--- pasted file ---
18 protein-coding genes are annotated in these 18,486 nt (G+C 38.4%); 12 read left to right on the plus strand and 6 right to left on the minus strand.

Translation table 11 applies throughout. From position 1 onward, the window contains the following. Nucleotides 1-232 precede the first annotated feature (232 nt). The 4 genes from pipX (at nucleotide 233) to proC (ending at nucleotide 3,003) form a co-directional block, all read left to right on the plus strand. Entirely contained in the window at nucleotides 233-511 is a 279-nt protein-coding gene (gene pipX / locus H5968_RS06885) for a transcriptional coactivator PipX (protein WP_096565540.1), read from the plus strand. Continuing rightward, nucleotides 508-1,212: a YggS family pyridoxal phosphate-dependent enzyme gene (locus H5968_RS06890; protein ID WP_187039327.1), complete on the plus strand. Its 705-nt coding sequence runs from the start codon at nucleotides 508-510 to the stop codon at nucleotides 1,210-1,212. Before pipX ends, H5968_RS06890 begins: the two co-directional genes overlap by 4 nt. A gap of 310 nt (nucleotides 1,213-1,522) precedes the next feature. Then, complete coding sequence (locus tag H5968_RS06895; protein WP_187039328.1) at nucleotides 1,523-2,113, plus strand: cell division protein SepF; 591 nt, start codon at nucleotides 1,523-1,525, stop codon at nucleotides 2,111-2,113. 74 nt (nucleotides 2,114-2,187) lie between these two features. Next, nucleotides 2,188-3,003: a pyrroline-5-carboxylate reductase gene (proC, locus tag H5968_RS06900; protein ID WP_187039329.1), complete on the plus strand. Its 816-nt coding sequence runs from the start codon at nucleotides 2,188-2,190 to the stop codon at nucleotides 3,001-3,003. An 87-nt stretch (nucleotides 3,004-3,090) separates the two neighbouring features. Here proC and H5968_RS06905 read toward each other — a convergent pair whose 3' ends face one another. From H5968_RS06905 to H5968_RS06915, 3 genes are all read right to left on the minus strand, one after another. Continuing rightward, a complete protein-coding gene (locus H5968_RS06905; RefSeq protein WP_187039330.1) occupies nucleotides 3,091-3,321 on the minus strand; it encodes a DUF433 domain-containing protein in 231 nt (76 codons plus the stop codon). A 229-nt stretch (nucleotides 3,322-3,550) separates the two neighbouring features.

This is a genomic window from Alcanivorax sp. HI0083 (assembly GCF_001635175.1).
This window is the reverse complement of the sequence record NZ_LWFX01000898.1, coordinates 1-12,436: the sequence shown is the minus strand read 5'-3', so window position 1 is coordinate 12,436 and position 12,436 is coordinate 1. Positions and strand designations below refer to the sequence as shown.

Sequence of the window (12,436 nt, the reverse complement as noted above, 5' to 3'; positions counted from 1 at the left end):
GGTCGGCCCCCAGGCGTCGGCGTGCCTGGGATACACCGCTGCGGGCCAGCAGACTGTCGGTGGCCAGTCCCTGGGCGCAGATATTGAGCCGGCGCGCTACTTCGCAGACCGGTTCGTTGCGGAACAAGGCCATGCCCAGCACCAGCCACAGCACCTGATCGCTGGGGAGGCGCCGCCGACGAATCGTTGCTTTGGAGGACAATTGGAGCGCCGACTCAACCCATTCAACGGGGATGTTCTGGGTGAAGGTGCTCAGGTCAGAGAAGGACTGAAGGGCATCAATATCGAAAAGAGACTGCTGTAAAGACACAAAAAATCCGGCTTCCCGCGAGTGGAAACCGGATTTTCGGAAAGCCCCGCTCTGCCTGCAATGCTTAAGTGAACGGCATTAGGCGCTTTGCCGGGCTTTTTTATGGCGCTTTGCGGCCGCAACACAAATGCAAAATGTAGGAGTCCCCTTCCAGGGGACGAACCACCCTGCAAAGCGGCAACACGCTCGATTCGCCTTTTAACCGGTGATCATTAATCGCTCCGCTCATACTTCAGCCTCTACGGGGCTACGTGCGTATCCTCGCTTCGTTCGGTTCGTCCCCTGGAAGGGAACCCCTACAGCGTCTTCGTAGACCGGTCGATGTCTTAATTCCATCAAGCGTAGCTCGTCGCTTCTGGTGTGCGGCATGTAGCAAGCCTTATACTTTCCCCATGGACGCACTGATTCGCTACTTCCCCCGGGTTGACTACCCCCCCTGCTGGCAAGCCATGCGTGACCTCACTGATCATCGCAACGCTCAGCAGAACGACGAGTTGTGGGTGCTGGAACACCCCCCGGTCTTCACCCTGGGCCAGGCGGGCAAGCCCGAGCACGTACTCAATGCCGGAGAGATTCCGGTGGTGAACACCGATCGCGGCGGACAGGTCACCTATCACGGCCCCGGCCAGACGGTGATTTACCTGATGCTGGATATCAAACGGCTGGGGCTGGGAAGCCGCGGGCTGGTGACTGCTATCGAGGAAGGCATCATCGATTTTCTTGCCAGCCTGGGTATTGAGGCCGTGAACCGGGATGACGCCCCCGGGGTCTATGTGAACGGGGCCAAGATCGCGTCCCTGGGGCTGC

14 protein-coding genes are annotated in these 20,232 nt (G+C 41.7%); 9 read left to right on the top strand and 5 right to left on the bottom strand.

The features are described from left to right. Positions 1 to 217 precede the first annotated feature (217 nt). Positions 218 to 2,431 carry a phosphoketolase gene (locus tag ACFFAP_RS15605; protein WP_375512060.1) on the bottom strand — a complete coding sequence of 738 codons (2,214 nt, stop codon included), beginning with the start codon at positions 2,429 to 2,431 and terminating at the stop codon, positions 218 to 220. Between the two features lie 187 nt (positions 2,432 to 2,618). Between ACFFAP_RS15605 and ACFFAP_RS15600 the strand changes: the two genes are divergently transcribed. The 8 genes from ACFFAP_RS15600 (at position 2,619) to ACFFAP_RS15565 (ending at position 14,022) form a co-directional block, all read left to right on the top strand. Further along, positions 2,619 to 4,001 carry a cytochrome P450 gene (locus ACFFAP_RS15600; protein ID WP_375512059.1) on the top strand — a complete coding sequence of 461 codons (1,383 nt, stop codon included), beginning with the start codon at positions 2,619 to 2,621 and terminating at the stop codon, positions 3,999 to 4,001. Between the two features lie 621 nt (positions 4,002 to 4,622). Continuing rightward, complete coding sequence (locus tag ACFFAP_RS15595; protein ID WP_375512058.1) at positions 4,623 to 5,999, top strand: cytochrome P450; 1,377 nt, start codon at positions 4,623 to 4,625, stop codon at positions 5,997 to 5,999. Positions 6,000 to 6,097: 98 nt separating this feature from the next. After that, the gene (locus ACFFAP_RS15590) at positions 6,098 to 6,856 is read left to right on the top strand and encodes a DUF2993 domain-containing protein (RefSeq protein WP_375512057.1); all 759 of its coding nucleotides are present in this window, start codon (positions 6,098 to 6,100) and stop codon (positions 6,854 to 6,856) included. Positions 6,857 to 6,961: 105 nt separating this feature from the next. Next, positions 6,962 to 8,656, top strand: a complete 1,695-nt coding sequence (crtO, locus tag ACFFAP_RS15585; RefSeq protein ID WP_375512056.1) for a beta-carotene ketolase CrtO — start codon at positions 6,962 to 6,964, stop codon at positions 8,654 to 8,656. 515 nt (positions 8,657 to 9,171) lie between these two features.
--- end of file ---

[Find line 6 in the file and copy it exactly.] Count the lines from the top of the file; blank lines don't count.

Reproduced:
GGTCGGCCCCCAGGCGTCGGCGTGCCTGGGATACACCGCTGCGGGCCAGCAGACTGTCGGTGGCCAGTCCCTGGGCGCAGATATTGAGCCGGCGCGCTACTTCGCAGACCGGTTCGTTGCGGAACAAGGCCATGCCCAGCACCAGCCACAGCACCTGATCGCTGGGGAGGCGCCGCCGACGAATCGTTGCTTTGGAGGACAATTGGAGCGCCGACTCAACCCATTCAACGGGGATGTTCTGGGTGAAGGTGCTCAGGTCAGAGAAGGACTGAAGGGCATCAATATCGAAAAGAGACTGCTGTAAAGACACAAAAAATCCGGCTTCCCGCGAGTGGAAACCGGATTTTCGGAAAGCCCCGCTCTGCCTGCAATGCTTAAGTGAACGGCATTAGGCGCTTTGCCGGGCTTTTTTATGGCGCTTTGCGGCCGCAACACAAATGCAAAATGTAGGAGTCCCCTTCCAGGGGACGAACCACCCTGCAAAGCGGCAACACGCTCGATTCGCCTTTTAACCGGTGATCATTAATCGCTCCGCTCATACTTCAGCCTCTACGGGGCTACGTGCGTATCCTCGCTTCGTTCGGTTCGTCCCCTGGAAGGGAACCCCTACAGCGTCTTCGTAGACCGGTCGATGTCTTAATTCCATCAAGCGTAGCTCGTCGCTTCTGGTGTGCGGCATGTAGCAAGCCTTATACTTTCCCCATGGACGCACTGATTCGCTACTTCCCCCGGGTTGACTACCCCCCCTGCTGGCAAGCCATGCGTGACCTCACTGATCATCGCAACGCTCAGCAGAACGACGAGTTGTGGGTGCTGGAACACCCCCCGGTCTTCACCCTGGGCCAGGCGGGCAAGCCCGAGCACGTACTCAATGCCGGAGAGATTCCGGTGGTGAACACCGATCGCGGCGGACAGGTCACCTATCACGGCCCCGGCCAGACGGTGATTTACCTGATGCTGGATATCAAACGGCTGGGGCTGGGAAGCCGCGGGCTGGTGACTGCTATCGAGGAAGGCATCATCGATTTTCTTGCCAGCCTGGGTATTGAGGCCGTGAACCGGGATGACGCCCCCGGGGTCTATGTGAACGGGGCCAAGATCGCGTCCCTGGGGCTGC